From the Desk of Carolyn Dean MD ND
It seems that most people these days are Stressed and not just a little stressed but Stressed to the Max. It makes me think that a large part of society is headed for Total Body Meltdown. I coined this term to take into account the overload on the adrenals, thyroid, and sex hormones that weaken the immune system and leave a person feeling like they’ve been run over by a truck.
I know magnesium is extremely important for alleviating stress and I’ll tell you the reasons why, but I’ll also bring in the B vitamins, Vitamin C, Vitamin D, and Omega-3 fatty acids and the role they play, especially when it comes to Total Body Meltdown.
Stress for any reason – physical, mental, emotional, traumatic, environmental – all cause magnesium deficiency. Prolonged psychological stress raises adrenaline, the stress hormone, which depletes magnesium.
Adrenal fatigue follows after a time of chronic stress, anxiety, and panic attacks and it seems to be occurring in epidemic proportions. Adrenaline, noradrenaline, and cortisol (elevated in chronic stress) deplete magnesium. Stress causes excess elimination of magnesium through the urine, further compounding magnesium deficiency. Stress is such an overworked word, but we all suffer physical, emotional, and mental stress every day, and every bit of it drains magnesium. Adrenal exhaustion symptoms include anxiety, depression, muscle weakness, fatigue, eye twitches, insomnia, anorexia, apathy, apprehension, poor memory, confusion, anger, nervousness, and rapid pulse.
The Evolution of Anxiety
How do we graduate from being a calm person in control of our nervous system to an anxious, fearful individual? I think it’s due to a gradual but chronic decrease in magnesium reserves. When the body is stressed – and it can be for a dozen different reasons, our magnesium reserves dump this crucial mineral into our blood stream, and we immediately become one of those people blessed with the ability to cope. We are both calm and alert. Our friends and relatives think it’s just who we are but it’s really how much magnesium we have in reserve.
If the stress continues and we don’t rest or replace our magnesium between episodes, our magnesium stores become depleted. Then, when you are faced with the next stressor, your stress hormones (adrenalin and cortisol) don’t activate your magnesium reserves with a calming effect. Instead, adrenalin revs up your heart rate, elevates your blood pressure, and tenses your muscles in a fight or flight reaction.
Millions of people try unsuccessfully to cope with their problems or medicate their stress with overeating, cigarettes, alcohol, street drugs, and other addictive behaviors to suppress their pain. We are a nation suffering a 32 percent incidence of anxiety, depression, and drug problems. Instead of treating stress reactions properly with magnesium, each year millions of people are introduced to the merry-go-round of psychiatric drugs and psychological counseling for symptoms that may in fact be rooted in magnesium deficiency.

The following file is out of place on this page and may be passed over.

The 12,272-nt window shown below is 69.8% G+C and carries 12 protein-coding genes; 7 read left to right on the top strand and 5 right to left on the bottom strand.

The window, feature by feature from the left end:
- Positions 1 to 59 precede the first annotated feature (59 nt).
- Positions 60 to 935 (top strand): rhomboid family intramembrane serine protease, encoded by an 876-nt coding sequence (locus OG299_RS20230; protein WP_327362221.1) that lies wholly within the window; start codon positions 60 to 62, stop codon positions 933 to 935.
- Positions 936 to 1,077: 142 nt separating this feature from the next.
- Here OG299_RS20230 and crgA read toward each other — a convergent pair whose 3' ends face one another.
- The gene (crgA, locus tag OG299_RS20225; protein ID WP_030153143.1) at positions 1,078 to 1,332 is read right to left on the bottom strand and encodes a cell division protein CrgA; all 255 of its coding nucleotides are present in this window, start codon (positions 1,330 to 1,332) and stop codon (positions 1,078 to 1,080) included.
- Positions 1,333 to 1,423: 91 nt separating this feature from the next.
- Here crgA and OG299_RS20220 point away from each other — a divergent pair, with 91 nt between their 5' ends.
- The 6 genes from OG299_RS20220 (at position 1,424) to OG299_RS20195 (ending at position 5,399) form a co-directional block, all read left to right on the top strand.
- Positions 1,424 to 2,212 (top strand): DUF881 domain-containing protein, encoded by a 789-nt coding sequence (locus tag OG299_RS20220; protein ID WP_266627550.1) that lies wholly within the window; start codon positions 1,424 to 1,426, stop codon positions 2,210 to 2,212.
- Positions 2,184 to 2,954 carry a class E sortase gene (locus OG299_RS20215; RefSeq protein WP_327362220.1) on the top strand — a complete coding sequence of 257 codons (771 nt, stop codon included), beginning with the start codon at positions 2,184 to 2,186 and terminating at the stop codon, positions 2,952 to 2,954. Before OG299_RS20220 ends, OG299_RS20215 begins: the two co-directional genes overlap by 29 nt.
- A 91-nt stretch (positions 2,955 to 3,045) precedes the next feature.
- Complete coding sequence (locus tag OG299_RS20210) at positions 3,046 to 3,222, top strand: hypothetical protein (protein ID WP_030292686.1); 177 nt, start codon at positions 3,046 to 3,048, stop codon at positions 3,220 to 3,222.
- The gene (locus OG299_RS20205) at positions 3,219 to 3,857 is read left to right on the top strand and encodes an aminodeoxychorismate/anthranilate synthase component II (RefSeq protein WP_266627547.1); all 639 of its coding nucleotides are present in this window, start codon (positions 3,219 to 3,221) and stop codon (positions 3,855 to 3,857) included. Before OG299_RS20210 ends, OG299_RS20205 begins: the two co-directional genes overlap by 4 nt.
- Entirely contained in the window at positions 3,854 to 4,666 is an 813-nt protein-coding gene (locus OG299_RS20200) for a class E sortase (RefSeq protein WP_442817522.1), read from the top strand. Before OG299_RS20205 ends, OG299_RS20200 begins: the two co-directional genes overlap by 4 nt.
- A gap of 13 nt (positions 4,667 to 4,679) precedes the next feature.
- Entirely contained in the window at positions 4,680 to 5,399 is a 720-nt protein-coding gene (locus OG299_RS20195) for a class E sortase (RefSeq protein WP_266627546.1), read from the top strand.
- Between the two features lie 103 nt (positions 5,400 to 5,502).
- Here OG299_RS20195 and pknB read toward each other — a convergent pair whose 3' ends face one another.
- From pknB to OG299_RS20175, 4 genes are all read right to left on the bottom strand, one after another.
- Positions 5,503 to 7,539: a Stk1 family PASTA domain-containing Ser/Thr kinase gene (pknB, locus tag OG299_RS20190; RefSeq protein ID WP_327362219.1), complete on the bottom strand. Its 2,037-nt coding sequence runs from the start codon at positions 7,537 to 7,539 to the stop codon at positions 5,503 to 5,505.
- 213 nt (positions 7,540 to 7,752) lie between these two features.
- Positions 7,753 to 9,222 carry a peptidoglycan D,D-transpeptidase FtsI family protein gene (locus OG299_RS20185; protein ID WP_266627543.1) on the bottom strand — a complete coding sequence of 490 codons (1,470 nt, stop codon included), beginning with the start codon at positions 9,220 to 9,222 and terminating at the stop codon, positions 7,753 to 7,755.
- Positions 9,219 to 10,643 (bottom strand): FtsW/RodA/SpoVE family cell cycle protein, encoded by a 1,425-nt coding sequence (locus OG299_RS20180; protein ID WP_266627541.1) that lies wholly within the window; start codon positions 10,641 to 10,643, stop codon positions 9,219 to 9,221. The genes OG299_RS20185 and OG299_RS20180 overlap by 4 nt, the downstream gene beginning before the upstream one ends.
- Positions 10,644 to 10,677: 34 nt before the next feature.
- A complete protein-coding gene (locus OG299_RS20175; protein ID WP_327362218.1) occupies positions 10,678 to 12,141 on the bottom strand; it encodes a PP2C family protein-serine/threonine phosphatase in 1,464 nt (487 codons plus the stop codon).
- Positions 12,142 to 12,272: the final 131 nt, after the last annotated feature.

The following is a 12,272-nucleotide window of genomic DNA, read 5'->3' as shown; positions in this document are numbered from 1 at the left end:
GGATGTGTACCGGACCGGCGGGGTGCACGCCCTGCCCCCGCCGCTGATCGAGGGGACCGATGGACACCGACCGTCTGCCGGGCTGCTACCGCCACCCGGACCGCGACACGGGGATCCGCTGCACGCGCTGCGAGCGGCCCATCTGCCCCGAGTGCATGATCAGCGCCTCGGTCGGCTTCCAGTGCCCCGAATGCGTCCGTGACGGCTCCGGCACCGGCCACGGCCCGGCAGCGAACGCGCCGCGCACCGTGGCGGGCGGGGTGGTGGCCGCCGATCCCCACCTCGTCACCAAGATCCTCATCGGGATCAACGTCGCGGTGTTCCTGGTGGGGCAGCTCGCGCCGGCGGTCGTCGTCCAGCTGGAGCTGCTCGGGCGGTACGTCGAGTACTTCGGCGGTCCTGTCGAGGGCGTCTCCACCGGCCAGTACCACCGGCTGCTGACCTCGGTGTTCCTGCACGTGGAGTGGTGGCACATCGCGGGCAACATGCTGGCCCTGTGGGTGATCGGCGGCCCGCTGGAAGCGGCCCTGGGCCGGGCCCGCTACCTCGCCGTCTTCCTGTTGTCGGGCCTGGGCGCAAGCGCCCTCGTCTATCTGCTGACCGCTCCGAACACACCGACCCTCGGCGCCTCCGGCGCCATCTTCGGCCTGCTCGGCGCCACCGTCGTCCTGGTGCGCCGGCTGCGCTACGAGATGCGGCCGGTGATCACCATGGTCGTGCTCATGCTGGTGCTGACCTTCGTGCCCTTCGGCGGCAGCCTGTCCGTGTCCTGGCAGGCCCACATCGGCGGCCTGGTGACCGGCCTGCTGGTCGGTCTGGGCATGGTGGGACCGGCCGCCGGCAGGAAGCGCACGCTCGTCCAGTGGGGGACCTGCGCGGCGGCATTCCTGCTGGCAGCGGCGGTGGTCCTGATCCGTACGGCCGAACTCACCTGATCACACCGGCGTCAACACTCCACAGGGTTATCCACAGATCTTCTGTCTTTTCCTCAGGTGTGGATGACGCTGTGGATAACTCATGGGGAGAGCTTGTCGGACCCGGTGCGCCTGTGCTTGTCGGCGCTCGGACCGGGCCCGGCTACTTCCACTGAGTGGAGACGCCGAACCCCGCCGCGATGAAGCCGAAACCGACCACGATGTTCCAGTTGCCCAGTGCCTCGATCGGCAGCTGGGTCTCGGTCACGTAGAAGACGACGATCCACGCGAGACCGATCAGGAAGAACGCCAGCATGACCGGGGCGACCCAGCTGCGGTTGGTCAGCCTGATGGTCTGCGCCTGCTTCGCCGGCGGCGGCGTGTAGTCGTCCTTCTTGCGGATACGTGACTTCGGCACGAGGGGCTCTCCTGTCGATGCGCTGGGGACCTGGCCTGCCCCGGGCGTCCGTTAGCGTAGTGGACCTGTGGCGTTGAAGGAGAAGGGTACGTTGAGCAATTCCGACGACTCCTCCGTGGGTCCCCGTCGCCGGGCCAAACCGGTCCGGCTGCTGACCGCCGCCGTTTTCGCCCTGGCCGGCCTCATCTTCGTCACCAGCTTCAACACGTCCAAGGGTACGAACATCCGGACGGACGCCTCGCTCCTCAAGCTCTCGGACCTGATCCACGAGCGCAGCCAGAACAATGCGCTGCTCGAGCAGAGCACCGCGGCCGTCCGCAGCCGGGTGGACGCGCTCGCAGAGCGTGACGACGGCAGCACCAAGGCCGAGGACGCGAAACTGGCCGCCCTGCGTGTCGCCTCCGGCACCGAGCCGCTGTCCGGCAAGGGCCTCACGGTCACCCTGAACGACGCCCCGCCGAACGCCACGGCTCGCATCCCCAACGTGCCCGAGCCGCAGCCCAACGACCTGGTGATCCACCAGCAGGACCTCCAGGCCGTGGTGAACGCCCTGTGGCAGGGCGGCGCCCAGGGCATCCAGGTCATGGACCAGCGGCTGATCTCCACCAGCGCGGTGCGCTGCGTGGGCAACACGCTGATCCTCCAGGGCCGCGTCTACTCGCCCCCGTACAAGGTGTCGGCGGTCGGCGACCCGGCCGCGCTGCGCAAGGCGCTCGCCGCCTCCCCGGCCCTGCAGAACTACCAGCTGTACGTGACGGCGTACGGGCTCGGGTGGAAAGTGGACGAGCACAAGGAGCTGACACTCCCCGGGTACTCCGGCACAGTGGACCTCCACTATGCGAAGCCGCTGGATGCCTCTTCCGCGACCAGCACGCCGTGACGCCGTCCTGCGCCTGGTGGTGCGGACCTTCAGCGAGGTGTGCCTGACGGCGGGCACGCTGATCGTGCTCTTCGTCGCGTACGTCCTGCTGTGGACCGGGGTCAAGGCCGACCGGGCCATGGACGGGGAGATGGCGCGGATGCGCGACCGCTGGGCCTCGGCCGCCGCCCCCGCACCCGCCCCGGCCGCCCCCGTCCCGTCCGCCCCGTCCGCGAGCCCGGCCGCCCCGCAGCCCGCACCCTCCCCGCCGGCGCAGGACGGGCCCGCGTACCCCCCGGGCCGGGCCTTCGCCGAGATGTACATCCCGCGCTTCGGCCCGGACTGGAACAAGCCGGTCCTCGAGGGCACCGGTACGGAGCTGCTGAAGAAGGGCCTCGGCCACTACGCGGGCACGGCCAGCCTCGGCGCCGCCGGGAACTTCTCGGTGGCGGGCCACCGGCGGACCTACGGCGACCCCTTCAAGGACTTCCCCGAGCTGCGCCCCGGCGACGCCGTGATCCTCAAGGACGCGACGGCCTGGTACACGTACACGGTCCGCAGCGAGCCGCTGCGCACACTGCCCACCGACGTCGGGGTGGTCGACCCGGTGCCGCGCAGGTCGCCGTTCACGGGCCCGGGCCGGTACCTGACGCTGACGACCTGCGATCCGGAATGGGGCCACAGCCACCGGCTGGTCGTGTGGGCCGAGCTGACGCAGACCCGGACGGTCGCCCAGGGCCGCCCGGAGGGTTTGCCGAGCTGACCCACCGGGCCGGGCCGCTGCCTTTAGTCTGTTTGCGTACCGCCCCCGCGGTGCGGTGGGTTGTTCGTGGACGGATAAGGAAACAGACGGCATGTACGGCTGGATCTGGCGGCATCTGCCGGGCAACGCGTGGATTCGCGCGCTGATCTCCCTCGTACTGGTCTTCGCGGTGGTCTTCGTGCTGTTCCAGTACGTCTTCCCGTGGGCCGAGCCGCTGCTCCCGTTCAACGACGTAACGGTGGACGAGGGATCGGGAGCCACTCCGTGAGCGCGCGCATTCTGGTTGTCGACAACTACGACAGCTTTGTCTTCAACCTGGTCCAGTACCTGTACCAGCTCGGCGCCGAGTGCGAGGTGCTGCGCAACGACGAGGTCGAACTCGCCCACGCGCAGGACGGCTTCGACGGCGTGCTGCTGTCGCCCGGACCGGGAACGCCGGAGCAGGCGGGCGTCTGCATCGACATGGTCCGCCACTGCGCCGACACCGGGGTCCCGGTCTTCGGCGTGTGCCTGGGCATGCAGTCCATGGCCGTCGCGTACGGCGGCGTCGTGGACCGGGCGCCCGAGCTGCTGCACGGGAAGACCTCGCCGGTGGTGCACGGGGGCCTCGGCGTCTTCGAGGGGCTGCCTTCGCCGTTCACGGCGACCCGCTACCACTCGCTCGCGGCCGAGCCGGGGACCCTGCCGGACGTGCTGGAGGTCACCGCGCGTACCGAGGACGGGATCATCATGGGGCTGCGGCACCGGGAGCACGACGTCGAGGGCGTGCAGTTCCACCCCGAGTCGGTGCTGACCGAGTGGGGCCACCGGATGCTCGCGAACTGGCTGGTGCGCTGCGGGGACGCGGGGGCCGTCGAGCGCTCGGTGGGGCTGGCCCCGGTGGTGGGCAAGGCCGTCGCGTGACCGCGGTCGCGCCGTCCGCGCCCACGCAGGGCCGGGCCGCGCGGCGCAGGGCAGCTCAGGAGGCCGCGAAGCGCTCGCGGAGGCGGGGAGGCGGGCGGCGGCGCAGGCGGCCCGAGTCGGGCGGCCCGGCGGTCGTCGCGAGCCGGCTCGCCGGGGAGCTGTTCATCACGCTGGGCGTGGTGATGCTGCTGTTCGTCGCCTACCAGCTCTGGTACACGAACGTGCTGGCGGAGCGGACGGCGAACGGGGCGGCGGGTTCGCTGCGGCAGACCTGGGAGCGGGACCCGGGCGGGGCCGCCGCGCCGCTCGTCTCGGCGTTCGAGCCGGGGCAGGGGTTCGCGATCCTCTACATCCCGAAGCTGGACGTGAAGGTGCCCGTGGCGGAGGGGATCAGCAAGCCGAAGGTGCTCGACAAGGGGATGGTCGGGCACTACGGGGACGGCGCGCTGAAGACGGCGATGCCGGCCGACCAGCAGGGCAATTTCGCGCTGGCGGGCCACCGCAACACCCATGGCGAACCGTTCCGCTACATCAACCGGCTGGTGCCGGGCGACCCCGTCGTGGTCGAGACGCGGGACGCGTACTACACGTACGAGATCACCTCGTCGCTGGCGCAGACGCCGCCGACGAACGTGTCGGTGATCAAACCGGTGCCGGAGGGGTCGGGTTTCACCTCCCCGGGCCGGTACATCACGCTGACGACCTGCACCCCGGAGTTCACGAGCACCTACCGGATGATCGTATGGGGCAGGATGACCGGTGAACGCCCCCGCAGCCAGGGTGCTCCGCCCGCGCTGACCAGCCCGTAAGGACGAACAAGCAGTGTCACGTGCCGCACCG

You’re stressed out, not sleeping, tense, and irritable and you don’t know that simply taking a good magnesium supplement could pull you out of that downward spiral. All these symptoms are interwoven as you can see from the following cases of people who fortunately discovered that much of their suffering was due to magnesium deficiency.
It’s not just magnesium deficiency but a deficiency of a total of nine minerals that plunge the thyroid into a hypo state. The missing eight are iodine, selenium, zinc, molybdenum, boron, copper, chromium, manganese.
A weak thyroid will put extra stress on the adrenals and the sex hormones, which means the thyroid needs a picometer multi mineral combination that allows it to make its own thyroid hormones and takes the pressure off the adrenals.
Similarly with progesterone, estrogen, and testosterone, they rely on nutrient building blocks for their production. Cholesterol is the scaffold on which sex hormones are produced. However, if someone is taking a statin drug, cholesterol is reduced, which greatly diminishes sex hormone production. Magnesium is a cholesterol regulator helping to produce cholesterol when needed and reducing it when there is too much.
We live in a very toxic environment that challenges our immune system and our liver’s detoxification pathways to keep up. Antioxidant nutrients are used up in these pathways – B vitamins, selenium, Vitamin C, Vitamin E, glutathione and its precursors. Reduction in the B vitamins and Vitamin C can have an impact on the nervous system.
Yeast overgrowth can cause the elevation of yeast toxins in the body. One of the toxins is alcohol that can adversely affect a person’s mental and emotional health. The treatment includes Sacchromyces bourlardii, humic/fulvic acid, and picometer silver.
I’ve mentioned several nutrients already, but let’s not forget Vitamin D, which is necessary for brain development, brain function and mood regulation. Omega-3 fatty acids have a similar profile to Vitamin D, and they help build cell membranes and affect the function of cell receptors.
The message is that your moods and emotions don’t just land on you willy-nilly. They are impacted by the nutrients you get in your food (which may be very little) and the dietary supplements you take.
Carolyn Dean MD ND
The Doctor of the Future